The Secret to Building a Startup Culture that Lasts

While many of the pressures startups experience are unavoidable, the way leaders and employees handle them can change to help limit turnover and improve overall job satisfaction.

Turnover at any company is a problem – from a financial standpoint it costs 150 percent of a mid-level employees’ annual salary to replace them and it can have a significant impact on employee morale. For startups, however, turnover can be disastrous. With a typically low number of employees – who are many times responsible for business-critical tasks – the ripple effect of one staffer leaving can quickly and dramatically reverberate throughout the corporate culture. This issue has recently come to light with news circulating about Rent the Runway – in the past 10 months, it has lost seven of its top executives, four of which left in the past two months. Other former staffers have created a Facebook group to commiserate together about their time at the fashion brand.

Startups are high growth and inherently stressful. The company’s survival is on the line and a growth-at-any-cost mentality can take over. As a result, there are extremely high expectations on individual employees. What the executive level sometimes forgets is that employees are people. Organization leaders love to call employees their team or even family, but often times they treat them like machines. While many of the pressures startups experience are unavoidable, the way leaders and employees handle them can change to help limit turnover and improve overall job satisfaction.

The Resilience Factor

By focusing on developing a strong culture from day one, startup founders can instill values with their first employees to ensure success down the road. Resilience – or the ability to reframe challenges and minimize the negative impacts of stress – is a vital component of any startup culture. There are bound to be set backs, conflicts and struggles with any early-stage company. A resilient culture gives employees the tools to stay strong in the face of challenges and to bounce back from obstacles and the natural roller coaster experience of working at a startup. Organization leaders who take steps to build a resilient culture will reap the benefits in the long-term.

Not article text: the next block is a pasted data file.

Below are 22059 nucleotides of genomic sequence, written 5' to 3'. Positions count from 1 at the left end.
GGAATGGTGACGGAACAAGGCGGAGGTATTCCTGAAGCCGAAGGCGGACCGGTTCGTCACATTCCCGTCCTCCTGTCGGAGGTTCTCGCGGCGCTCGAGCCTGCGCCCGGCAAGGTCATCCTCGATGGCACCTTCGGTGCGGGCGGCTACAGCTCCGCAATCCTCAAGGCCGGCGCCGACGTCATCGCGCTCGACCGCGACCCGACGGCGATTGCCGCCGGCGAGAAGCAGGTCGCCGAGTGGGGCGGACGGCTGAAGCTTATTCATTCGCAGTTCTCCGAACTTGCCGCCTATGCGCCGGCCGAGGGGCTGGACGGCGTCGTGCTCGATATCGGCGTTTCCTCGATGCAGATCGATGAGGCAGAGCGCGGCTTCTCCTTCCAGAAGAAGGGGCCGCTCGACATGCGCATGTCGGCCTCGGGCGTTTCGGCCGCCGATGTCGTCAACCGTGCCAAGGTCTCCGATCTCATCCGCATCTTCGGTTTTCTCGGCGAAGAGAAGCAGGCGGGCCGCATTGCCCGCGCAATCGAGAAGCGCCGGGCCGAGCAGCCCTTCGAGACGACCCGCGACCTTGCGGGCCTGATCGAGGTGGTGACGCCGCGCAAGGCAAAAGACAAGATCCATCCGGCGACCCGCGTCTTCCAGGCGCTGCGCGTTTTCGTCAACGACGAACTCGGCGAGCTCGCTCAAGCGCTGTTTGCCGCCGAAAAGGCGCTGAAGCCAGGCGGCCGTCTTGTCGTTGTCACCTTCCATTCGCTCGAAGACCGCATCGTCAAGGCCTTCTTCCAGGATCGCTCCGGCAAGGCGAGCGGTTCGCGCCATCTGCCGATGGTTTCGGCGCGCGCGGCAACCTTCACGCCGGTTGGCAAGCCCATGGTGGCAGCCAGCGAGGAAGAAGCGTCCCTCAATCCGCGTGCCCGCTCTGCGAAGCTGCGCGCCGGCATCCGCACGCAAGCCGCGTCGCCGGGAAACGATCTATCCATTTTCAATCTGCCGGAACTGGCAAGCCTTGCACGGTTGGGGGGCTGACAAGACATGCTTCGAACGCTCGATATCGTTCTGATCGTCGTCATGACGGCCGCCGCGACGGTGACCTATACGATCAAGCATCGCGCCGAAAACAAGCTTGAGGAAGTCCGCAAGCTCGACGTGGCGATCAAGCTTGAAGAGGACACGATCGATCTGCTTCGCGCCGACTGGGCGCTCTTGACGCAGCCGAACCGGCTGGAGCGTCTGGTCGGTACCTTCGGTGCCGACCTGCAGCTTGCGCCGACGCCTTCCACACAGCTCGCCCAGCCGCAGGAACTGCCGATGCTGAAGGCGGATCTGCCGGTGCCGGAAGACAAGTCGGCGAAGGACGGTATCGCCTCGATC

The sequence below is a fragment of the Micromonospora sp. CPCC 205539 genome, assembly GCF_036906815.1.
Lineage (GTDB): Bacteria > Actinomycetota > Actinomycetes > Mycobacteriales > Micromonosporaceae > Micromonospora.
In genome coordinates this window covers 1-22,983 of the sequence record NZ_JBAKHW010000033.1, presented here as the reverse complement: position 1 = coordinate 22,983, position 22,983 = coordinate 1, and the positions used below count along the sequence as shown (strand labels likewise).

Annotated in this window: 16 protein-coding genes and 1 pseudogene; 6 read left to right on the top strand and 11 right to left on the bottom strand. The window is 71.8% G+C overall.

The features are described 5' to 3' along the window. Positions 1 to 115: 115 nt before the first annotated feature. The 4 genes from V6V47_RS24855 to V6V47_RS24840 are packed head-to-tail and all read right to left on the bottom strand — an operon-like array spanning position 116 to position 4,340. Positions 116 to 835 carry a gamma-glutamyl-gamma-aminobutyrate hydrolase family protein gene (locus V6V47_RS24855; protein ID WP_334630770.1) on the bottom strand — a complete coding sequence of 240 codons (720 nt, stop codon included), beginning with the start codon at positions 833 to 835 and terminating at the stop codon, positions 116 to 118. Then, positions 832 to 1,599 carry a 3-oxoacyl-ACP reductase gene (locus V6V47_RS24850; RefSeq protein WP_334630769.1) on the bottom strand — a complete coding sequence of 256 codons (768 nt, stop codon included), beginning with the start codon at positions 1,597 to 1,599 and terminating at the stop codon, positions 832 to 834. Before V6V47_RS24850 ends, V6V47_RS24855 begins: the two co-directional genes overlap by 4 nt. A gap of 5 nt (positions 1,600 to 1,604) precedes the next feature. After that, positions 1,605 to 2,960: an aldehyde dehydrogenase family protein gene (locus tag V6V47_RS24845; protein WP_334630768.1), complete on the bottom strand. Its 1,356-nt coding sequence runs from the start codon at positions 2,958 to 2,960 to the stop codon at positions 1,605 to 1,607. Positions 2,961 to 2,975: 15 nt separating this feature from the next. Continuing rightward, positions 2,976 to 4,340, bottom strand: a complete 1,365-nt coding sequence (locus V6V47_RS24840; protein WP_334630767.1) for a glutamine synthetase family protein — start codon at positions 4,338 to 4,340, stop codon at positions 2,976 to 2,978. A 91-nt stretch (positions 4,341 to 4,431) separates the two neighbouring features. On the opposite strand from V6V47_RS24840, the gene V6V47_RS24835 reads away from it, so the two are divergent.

Startup founders who want to avoid high turnover rates and hire employees that will stand the test of time should take the steps below to build a resilient team.

1. Establish a Set of Organizational Values Early in Your Company’s Life Cycle and Stick to Them 

Think about corporate values as early on as possible – having standards from the beginning will help guide hiring practices and keep culture consistent as the company scales. What is your attitude to work-life balance, for example, and how will it be sustained once your organization hits its ‘awkward teenage phase’? As your company grows, keeping these values top-of-mind will help your team – and you – remain true to the core vision of the company and avoid any surprises down the road.

2. Be Transparent and Show Integrity When It Comes to Internal Operations

In its infancy, a startup has almost complete transparency because everyone is ‘in’ on everything. It’s hard to keep things under wraps when you’re all in the same room, and everyone communicates with one another on a daily basis. All meetings are ‘all hands’ because there are only 10-20 hands. But as the organization grows it’s neither possible nor desirable for everyone to be involved in everything. Still, your employees need to know how to get promoted, how they get fired, how to be rewarded, and the playing field has to be level. Even the most resilient person will wilt if the situation is unpredictable.

3. Keep up a High Level of Connection

A startup has a lot going against it – too little capital, uncertainty, an anxious and pushy board – but one advantage it does have is that a group of people have come together to grow an idea. Enable your employees to connect and believe in the mission of the brand. Encourage them to look beyond short-term, tactical projects to the big picture, and how what they do each day affects the company and its clients. Organizations that can keep that sense of meaning, mission, and purpose in the lifeblood of the company will be strong and resilient.

Cultivating a strong and resilient culture from the onset of building a company is critical. When you dedicate time and truly care about the environment you’re building, the end result will be an engaged, satisfied and productive workforce.

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